More victims have come forward to detail recent abuse inside Homan Square, a secret compound used by Chicago police for incommunicado interrogations and detentions which some have described as the domestic equivalent of a CIA black site overseas. Exclusive video obtained by The Guardian shows a Chicago man named Angel Perez being taken inside a “prisoner entrance.”
Perez says police handcuffed his right wrist to a metal bar and then sexually assaulted him with a metal object, believed to be a handgun barrel. Perez says the officers also threatened to “go after” his family members, including his father who is battling cancer. Perez is now the 13th person to describe his detainment at the secret police site to The Guardian.
Like many detainees, he apparently was never formally arrested — neither booked, nor permitted access to an attorney, nor charged. Now, Perez and four others have filed a lawsuit against the Chicago Police Department. We are joined by the reporter who broke the Homan Square story, Spencer Ackerman, national security editor at The Guardian.
This is a rush transcript. Copy may not be in its final form.
AMY GOODMAN: More details have come to light about a secret compound used by Chicago police for incommunicado interrogations and detentions. The Guardian first reported on the Homan Square facility earlier this year. Some have described it as the domestic equivalent of a CIA black site overseas.
Now The Guardian has obtained exclusive video from inside the site. The footage shows a Chicago man named Angel Perez being taken inside a, quote, “prisoner entrance.” In 2012, Chicago police sought to compel the 33-year-old Perez to cooperate with a drug sting. After agreeing to meet with police officers, Perez was handcuffed and taken to Homan Square. What happened next may be disturbing to many in our audience.
Angel Perez says police handcuffed his right wrist to a metal bar behind a bench in an interrogation room. Two officers stood behind him and reportedly threatened to send him to the infamously violent Cook County Jail if he didn’t cooperate. Then, Perez says, one of the officers proceeded to sexually assault him with a metal object, believed to be a handgun barrel.
ANGEL PEREZ: He’s saying that, you know, when you’re in jail and you get penetrated by an African American, that it feels just like a gun going up your rear end. While he’s doing all this, he ends up pulling down my pants, and he gets near my rear end, I guess you can say, and that’s when I just felt something cold and hard just, I guess, penetrate me. And that’s when I just jerked, and I freaked out, and I just went into full panic attack. I couldn’t even talk.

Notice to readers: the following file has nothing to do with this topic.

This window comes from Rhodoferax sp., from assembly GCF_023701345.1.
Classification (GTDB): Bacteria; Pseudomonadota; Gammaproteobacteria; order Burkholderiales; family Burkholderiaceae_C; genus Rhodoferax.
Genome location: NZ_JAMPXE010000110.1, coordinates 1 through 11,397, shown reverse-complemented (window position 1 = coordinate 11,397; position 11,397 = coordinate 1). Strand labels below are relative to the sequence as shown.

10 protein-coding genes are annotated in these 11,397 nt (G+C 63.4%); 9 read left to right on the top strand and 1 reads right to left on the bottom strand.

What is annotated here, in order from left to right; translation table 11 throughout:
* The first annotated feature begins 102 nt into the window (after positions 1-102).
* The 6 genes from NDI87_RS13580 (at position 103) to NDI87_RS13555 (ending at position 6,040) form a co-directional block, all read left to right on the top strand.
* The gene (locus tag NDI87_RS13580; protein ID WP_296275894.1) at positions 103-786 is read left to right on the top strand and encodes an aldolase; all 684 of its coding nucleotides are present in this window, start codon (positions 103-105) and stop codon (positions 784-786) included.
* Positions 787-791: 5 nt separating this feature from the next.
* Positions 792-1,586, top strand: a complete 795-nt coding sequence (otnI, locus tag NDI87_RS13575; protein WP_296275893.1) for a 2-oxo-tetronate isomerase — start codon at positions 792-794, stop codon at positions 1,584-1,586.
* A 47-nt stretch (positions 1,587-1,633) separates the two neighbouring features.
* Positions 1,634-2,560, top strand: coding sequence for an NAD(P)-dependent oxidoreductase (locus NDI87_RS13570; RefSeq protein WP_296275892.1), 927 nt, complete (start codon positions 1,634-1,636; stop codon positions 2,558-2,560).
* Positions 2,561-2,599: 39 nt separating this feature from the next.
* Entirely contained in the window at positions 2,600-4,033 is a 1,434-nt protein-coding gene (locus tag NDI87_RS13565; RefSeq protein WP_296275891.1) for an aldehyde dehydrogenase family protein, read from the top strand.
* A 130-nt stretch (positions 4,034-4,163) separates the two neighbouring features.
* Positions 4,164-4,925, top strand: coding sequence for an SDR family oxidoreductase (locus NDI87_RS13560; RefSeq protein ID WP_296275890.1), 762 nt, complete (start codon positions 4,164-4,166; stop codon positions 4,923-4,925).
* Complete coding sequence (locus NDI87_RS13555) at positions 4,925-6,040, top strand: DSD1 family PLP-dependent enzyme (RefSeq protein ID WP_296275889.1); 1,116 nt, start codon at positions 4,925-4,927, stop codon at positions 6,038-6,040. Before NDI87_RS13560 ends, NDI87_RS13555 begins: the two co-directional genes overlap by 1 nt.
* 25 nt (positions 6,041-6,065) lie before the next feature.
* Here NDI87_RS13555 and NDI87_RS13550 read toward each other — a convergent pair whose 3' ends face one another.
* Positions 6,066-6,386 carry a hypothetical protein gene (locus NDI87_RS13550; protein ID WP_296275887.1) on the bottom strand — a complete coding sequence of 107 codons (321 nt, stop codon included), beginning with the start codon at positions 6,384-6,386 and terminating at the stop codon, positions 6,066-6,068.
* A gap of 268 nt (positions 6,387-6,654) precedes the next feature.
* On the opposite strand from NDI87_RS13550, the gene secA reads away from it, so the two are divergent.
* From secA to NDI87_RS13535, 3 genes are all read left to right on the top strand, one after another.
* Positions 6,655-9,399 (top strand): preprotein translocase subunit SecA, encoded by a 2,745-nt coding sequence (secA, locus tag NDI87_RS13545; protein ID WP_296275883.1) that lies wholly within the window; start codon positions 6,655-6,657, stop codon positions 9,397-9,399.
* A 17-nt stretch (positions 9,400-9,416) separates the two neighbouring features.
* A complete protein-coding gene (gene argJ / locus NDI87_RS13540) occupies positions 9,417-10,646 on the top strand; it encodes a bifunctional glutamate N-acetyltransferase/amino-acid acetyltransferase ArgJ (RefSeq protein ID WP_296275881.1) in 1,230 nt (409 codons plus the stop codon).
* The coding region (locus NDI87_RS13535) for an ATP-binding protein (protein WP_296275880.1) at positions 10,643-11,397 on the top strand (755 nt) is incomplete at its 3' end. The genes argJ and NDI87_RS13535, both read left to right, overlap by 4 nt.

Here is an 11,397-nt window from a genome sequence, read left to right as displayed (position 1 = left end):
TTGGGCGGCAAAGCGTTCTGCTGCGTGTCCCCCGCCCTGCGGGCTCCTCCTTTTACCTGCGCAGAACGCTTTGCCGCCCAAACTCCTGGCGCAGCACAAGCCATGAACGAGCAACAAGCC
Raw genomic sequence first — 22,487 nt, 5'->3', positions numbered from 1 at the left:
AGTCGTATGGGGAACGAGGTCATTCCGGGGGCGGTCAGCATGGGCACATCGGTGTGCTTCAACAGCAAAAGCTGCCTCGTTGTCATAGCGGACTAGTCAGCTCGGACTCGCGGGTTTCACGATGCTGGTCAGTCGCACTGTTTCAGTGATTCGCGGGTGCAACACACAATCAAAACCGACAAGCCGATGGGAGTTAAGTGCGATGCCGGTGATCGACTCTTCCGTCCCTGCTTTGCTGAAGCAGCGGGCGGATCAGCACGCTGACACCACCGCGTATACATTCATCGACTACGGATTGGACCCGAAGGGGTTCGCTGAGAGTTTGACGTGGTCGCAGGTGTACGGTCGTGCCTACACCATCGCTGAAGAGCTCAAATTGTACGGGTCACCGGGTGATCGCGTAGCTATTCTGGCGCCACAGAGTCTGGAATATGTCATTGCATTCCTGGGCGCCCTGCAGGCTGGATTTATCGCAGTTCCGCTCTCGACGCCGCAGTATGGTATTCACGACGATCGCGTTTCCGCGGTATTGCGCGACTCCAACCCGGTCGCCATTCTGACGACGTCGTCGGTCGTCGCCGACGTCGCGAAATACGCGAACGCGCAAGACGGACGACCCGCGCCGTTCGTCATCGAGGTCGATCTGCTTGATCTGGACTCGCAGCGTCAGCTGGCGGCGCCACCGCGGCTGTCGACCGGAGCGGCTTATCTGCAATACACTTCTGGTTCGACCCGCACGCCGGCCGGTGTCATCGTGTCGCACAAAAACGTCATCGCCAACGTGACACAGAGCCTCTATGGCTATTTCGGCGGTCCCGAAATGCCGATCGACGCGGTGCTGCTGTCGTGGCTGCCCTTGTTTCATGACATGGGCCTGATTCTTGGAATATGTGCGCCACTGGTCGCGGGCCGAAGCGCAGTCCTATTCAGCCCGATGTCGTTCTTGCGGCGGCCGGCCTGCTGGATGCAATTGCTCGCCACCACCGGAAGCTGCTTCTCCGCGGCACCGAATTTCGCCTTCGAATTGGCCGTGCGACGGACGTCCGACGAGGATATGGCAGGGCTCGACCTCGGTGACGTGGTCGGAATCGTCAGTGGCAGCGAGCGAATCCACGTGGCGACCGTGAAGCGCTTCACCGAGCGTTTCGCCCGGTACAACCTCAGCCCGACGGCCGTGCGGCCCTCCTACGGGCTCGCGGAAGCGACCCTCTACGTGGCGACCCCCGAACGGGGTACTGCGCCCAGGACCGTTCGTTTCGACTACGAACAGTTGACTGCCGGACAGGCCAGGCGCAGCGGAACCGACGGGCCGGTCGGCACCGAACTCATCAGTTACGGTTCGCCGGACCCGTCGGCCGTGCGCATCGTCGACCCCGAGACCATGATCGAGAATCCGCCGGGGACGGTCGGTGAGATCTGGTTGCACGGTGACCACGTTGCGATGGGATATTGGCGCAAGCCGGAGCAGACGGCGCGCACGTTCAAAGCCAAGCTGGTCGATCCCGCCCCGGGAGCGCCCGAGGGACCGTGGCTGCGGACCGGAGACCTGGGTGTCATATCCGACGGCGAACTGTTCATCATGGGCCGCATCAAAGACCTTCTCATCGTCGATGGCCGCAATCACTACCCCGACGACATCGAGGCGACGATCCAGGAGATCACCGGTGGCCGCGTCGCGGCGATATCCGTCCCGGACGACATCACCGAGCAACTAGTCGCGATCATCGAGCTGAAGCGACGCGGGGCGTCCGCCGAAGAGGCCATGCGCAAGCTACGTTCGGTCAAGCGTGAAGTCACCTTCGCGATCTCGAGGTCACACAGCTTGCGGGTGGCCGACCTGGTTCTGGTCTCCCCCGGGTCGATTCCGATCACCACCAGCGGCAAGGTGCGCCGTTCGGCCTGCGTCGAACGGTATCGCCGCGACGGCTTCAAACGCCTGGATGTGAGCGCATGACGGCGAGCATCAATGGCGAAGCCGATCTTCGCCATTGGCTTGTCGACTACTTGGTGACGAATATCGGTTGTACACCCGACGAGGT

AMY GOODMAN: Angel Perez went on to describe what happened.
ANGEL PEREZ: They shackled my my legs, and they handcuffed me to the bar and the bench that was there. When this happened, I was already pretty shaken up. My eyes were watering. He kind of pushed me over the metal pile and pushed his hands into my eyes while he was sitting on me. And he was like, “You know, you better learn to [bleep] cooperate.” They were playing tug of war with me, too. And they were kind of throwing fake punches at me so I would hit myself, like, you know, when I flinched, I would hit the back of my head.
AMY GOODMAN: Angel Perez says the officers also threatened to also “go after” his family members, including his father who’s battling cancer. Angel Perez is now the 13th person to describe his detainment at the secret police site in Chicago to The Guardian. Like many prisoners, he apparently was never formally arrested, so he was neither booked, nor permitted access to an attorney, nor charged. Now Angel Perez and four others have filed a lawsuit against the Chicago Police Department seeking justice from the city.
For more on Homan Square, we’re joined now by Spencer Ackerman, national security editor at The Guardian, where he has published a new article on police abuse in Chicago called “Homan Square Detainee: I was Sexually Abused by Police at Chicago ‘Black Site'” We’ll link to that at democracynow.org.